‘Just right’ changes from model to model. A sports car might have less insulation between the engine and the driver so they can hear and feel the rumble. A family sedan might be more concerned with making sure the passengers can hear each other and the entertainment system.
In the case of the Impala, it’s a luxury car, so GM was going for ‘comfort’ and best-in-class quietness. That said, they didn’t want to completely silence the engine. “We want you to still know that you’ve got a v6 underneath the hood,” says Gordon. “We want people to say, ‘Wow that engine sounds powerful but far away, and it sounds like it’s doing its job like it’s supposed to.’”
Strangely, to give people the impression that the Impala’s engine was working as intended, GM had to partially mask its real sound.
In general, to improve fuel economy in a car, you want to reduce the engine’s RPM. Over the past few decades, the auto industry has been doing that. In the 90s, says Gordon, a 4c engine might be cruising at 3,400 RPM. Today, it’s below 2,000.
But as you reduce the speed that the drive shaft is rotating, you lower the frequency of the sound it’s making. There comes a lower limit where the engine is making what Gordon calls “groan-y and moan-y” noises which people find unpleasant. The car sounds broken. So cars had to keep the engine’s RPM above a certain level, hurting their fuel efficiency, or risk alienating customers.
GM’s solution was to implement active noise cancellation, the same technique used in some headphones to quiet ambient noise. Microphones in the body listen to the ambient sounds the car and engine are making, and the car plays the opposite of that over the vehicle’s speakers. The sound waves from the engine are cancelled out by the sound from the entertainment system, netting a quieter ride that can be more fuel efficient without being so bothersome.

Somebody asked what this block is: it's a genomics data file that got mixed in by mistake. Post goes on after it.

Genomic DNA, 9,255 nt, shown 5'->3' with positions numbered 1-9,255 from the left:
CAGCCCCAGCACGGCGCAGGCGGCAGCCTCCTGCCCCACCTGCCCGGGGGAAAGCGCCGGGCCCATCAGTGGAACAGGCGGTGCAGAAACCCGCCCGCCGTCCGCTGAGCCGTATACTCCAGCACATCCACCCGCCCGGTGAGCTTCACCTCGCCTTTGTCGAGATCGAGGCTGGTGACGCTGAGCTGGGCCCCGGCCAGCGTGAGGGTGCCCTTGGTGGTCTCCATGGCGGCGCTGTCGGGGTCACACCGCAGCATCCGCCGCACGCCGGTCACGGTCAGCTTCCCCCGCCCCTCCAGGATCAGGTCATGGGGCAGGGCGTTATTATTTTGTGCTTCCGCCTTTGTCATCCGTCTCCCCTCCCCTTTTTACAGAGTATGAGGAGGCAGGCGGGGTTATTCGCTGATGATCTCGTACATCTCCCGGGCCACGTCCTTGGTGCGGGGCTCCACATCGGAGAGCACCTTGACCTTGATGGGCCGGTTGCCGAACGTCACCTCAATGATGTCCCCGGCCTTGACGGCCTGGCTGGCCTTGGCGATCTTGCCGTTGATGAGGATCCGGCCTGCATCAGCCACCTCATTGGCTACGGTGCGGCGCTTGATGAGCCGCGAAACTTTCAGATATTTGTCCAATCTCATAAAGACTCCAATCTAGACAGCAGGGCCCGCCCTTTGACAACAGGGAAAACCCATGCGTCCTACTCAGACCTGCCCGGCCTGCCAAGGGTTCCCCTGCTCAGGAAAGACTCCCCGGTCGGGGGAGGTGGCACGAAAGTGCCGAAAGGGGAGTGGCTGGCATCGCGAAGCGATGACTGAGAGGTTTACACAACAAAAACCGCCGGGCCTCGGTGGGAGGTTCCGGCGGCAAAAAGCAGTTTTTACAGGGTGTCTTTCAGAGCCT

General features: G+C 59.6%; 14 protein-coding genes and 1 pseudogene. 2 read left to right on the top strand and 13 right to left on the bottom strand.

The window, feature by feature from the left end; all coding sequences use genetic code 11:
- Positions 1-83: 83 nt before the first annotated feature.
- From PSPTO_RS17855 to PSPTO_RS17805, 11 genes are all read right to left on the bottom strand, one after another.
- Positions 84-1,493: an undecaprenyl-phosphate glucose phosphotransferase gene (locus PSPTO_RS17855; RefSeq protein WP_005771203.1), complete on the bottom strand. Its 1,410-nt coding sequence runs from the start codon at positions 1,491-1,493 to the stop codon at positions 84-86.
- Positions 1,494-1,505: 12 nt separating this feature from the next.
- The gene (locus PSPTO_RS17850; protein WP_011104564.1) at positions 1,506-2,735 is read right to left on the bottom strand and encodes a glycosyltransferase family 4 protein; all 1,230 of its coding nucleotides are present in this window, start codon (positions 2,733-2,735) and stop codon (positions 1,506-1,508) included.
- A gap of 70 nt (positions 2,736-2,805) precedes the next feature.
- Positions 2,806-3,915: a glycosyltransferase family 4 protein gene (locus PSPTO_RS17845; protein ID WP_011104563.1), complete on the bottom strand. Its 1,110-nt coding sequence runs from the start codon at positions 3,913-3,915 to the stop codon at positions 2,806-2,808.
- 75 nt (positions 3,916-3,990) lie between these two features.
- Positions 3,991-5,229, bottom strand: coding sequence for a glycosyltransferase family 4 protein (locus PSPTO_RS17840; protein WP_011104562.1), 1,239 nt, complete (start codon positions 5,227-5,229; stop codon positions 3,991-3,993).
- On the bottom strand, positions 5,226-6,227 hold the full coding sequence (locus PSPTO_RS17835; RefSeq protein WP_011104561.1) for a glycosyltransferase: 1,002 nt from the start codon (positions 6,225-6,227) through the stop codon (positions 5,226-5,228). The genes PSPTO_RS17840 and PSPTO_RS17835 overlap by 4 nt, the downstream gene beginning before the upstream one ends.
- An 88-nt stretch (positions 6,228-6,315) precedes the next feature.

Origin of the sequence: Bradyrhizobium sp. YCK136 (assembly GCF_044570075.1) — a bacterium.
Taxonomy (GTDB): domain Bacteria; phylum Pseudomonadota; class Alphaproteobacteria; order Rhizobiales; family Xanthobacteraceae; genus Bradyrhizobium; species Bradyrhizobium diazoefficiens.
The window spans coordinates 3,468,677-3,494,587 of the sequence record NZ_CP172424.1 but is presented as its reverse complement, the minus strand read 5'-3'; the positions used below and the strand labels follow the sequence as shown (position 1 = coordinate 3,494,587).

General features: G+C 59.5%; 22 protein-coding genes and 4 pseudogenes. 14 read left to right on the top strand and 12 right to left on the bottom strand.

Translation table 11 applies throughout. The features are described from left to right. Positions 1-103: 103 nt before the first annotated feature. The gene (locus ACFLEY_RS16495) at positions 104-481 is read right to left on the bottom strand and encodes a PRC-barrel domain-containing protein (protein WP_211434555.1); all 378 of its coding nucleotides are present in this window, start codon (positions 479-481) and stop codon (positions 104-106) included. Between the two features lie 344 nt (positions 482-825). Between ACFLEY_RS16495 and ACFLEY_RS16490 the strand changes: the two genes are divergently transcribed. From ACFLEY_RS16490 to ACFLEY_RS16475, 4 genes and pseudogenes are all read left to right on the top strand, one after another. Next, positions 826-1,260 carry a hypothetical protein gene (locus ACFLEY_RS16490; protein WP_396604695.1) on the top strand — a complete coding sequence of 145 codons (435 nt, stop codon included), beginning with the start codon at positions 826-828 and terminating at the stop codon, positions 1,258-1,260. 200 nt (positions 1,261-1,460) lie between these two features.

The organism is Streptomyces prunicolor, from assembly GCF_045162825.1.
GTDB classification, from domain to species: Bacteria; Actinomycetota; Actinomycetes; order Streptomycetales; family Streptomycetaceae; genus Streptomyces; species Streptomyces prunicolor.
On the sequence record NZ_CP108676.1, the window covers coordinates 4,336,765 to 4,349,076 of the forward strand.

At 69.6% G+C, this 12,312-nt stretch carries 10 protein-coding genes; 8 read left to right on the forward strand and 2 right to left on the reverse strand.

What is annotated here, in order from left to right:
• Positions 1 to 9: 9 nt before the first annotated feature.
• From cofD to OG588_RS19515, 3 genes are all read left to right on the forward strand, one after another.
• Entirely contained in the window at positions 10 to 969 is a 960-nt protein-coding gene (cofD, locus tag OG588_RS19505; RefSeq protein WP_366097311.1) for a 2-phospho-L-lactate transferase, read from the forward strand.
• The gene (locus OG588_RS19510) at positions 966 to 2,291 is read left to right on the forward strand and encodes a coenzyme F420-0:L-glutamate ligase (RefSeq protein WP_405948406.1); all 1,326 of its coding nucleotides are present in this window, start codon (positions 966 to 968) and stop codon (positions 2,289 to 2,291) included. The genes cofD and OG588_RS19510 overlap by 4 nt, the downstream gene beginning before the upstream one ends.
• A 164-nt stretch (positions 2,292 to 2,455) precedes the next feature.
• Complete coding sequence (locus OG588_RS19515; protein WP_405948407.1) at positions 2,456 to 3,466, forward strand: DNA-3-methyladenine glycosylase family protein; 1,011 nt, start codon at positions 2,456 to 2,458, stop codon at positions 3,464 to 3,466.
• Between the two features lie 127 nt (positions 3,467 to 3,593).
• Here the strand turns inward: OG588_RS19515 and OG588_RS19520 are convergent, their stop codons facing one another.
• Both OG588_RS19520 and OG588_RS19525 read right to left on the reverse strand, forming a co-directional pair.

Some sounds in the car are completely artificial. The telltale clicking of a turn signal was once an artifact of the mechanical process that turned the light on and off. But that mechanism has long since been replaced by an electronic circuit that operates silently. Still, audible feedback is valuable so the car plays an MP3 file of a turn signal over the speakers.
“It could sound like anything,” says Gordon. “We asked, ‘What if we wanted it to sound like birds?’ They said no.”
These questions will become more important in the next generation of cars as more switch to electric motors, which are nearly completely silent. The sound of an approaching car’s engine is an important safety feature for nearby pedestrians, especially people with low vision. Future cars will have to make some kind of noise. What that sound will be is uncertain, says Gordon. “There are regulations coming to talk about making the electric cars make noise… We don’t know what the government will make it sound like. Will it be an annoying tone? Will it have to sound like a car revving? It’s fun to think about the possibilities.”